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Server Time: 2018-03-17 17:25:52

Prijsoorlog rond Prosecco

Rondom de Prosecco dreigt een prijsoorlog te ontstaan, nu de glera-druiven bij druivenboeren steeds duurder worden. Het merk moet ervoor waken dat wijnconsumenten dan niet uitwijken naar een alternatief, bijvoorbeeld Asti Spumante. Dat heeft een belangrijke producent uit de Prosecco laten weten. Er bestaat op dit punt een enorme wedijver tussen de wijn-coöperaties. En dat kan ook gevolgen hebben voor de prijzen van de DOCG’s , de top van de Prosecco spumante.  Thedrinksbusiness meldt:

During a recent visit to London, Paolo Lasagni, managing director of Bosco Viticultori, said:

“There’s huge competition between the co-ops and grape growers are expecting a lot of money from their crops this year, but if the price of Prosecco gets too high suppliers and consumers will start looking for alternatives like Asti Spumante.
Bosco Viticultori supplies grapes for Menage à Trios Prosecco.

“Prosecco is in a really good position at the moment, it would be a shame to destroy a fantastic product with a price war. If people speculate too much on price then buyers will look elsewhere for their fizz.”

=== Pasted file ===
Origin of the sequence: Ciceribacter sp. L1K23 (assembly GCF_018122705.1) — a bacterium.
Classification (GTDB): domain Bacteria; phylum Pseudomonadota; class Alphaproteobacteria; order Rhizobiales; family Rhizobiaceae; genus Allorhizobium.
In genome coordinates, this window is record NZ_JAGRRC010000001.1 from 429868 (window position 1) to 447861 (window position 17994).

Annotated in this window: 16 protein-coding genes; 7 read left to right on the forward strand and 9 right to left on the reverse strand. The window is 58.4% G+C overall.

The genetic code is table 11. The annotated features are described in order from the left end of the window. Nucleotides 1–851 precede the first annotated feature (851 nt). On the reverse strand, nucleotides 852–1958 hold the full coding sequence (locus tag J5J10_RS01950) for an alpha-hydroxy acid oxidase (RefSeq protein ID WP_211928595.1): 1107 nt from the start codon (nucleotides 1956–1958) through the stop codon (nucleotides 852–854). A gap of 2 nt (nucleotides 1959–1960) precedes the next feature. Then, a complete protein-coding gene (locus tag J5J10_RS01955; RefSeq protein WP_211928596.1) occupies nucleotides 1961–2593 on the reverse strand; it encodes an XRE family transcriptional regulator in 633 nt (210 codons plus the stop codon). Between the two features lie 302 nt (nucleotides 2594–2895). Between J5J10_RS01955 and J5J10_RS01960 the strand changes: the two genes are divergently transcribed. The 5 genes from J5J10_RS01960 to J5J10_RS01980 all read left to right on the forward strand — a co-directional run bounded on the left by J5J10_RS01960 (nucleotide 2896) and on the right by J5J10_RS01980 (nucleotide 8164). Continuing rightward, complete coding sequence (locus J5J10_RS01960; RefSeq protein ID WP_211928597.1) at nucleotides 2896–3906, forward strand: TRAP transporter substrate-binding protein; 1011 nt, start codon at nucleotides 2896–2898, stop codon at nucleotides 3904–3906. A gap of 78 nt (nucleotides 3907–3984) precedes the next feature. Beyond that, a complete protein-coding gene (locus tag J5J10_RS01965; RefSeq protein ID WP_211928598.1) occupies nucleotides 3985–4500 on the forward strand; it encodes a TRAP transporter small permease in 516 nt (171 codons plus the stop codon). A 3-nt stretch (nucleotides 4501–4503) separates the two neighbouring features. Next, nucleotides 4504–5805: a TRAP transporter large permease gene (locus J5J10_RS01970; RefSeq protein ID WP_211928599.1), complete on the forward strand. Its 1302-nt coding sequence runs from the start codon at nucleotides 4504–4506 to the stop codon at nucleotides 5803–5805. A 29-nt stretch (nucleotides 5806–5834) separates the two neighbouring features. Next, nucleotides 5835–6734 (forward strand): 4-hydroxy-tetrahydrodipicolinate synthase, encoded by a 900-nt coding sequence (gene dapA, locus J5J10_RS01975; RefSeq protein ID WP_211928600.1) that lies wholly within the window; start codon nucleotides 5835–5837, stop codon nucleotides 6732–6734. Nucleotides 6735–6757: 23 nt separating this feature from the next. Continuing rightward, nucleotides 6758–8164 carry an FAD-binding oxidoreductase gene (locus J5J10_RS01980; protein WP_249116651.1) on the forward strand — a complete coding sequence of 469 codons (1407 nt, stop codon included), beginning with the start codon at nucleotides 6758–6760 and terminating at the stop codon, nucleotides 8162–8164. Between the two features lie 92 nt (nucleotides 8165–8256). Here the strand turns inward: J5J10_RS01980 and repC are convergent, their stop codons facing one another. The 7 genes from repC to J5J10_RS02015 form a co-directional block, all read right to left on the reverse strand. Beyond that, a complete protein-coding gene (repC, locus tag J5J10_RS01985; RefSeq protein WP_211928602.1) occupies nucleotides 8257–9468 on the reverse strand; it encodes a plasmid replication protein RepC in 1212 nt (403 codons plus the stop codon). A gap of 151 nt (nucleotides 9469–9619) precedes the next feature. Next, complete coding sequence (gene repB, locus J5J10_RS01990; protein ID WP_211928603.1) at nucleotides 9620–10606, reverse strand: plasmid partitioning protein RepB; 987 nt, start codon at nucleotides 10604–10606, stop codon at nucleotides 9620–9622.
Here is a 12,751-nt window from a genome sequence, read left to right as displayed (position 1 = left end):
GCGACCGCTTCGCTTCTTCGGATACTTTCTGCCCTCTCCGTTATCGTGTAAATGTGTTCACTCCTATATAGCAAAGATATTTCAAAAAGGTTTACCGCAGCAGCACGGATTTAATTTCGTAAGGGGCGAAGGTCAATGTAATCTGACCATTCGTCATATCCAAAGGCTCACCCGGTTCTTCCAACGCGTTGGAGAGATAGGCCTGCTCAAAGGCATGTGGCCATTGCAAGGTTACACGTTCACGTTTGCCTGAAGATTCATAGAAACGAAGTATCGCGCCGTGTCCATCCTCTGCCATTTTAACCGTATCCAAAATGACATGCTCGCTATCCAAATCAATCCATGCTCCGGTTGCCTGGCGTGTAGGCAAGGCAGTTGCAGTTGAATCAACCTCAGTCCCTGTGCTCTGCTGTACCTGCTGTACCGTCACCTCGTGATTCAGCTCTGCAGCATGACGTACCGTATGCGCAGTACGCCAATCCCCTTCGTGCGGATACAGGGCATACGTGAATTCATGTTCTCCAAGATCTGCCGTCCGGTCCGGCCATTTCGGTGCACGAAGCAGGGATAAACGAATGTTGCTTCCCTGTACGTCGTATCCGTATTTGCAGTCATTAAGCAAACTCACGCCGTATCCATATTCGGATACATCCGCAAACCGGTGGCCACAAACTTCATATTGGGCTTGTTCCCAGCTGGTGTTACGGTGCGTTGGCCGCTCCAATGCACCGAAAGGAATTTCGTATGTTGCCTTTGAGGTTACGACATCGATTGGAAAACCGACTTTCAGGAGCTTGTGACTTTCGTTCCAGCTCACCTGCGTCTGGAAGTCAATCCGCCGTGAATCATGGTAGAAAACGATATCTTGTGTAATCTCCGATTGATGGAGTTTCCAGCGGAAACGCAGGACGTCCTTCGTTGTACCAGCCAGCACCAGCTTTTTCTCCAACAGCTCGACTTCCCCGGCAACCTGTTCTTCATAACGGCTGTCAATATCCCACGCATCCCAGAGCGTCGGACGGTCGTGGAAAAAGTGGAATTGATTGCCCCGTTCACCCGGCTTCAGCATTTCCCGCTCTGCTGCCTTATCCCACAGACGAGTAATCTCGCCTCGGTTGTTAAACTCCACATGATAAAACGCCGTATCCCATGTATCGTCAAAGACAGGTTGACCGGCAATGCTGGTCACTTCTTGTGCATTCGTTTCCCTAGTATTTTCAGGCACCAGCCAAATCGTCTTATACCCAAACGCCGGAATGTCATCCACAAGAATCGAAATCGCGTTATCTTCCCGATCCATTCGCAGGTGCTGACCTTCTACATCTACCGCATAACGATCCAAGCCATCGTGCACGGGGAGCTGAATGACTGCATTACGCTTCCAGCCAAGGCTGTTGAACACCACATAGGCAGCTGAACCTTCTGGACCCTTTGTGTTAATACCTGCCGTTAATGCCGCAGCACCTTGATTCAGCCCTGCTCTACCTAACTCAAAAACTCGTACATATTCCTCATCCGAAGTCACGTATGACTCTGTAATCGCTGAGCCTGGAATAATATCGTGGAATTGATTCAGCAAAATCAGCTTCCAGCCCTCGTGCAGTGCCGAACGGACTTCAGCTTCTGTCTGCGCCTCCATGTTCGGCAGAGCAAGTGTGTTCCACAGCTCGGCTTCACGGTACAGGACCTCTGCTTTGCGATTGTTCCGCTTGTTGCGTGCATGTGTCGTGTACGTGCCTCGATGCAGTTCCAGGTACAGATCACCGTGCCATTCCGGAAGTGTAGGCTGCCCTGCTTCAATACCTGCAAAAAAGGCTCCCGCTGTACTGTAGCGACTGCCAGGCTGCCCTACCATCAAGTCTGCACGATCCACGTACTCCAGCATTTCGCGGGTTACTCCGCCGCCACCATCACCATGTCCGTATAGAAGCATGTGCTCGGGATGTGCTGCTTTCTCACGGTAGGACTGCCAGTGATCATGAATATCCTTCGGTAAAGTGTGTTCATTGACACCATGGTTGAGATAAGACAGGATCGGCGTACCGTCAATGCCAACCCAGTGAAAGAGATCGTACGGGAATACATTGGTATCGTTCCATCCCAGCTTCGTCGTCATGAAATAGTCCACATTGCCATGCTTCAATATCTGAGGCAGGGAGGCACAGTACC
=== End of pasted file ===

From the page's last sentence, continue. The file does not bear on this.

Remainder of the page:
Lasagni told db that the grape price are likely to rise this year from €1.20 per hectolitre to €1.75, which will dissuade some suppliers from buying at the higher bottle price.

“I think £6.50 for own-label Prosecco is the sweet spot. Supermarkets aren’t losing money on Prosecco but they aren’t making money on it – the favourable exchange rate is helping,” he said.

In July a law was passed in the Prosecco region that allows producers to harvest 180 tonnes of grapes per hectare up from 155 tonnes, which will result in three million hectoliters of Prosecco being produced in 2015, up from 2.3m last year.

Lasagni calculates that a million of the three million hectoliters of Prosecco produced this year will be needed to honour ongoing contracts around the world.

“If consumption continues at its current rate then we’ll barely get to the new vintage without running out, and if consumption rises then we’ll run out before the 2016 vintage goes on sale,” he warned.

Lasagni described the 2015 vintage as “average” from a quantity point of view and “good” from a quality point of view.

He also spoke of a possible relaxing of the rules in the region that would allow sparkling rosé to be produced and bottled as Prosecco, a move he approves of.

“I think it will happen and when it does, we’ll be making it. I’m a fan of rosé and rosé Prosecco is easy to make as you’re allowed to include up to 15% Pinot Noir in the blend. Rabozo is also a good grape for making sparkling rosé,” he said.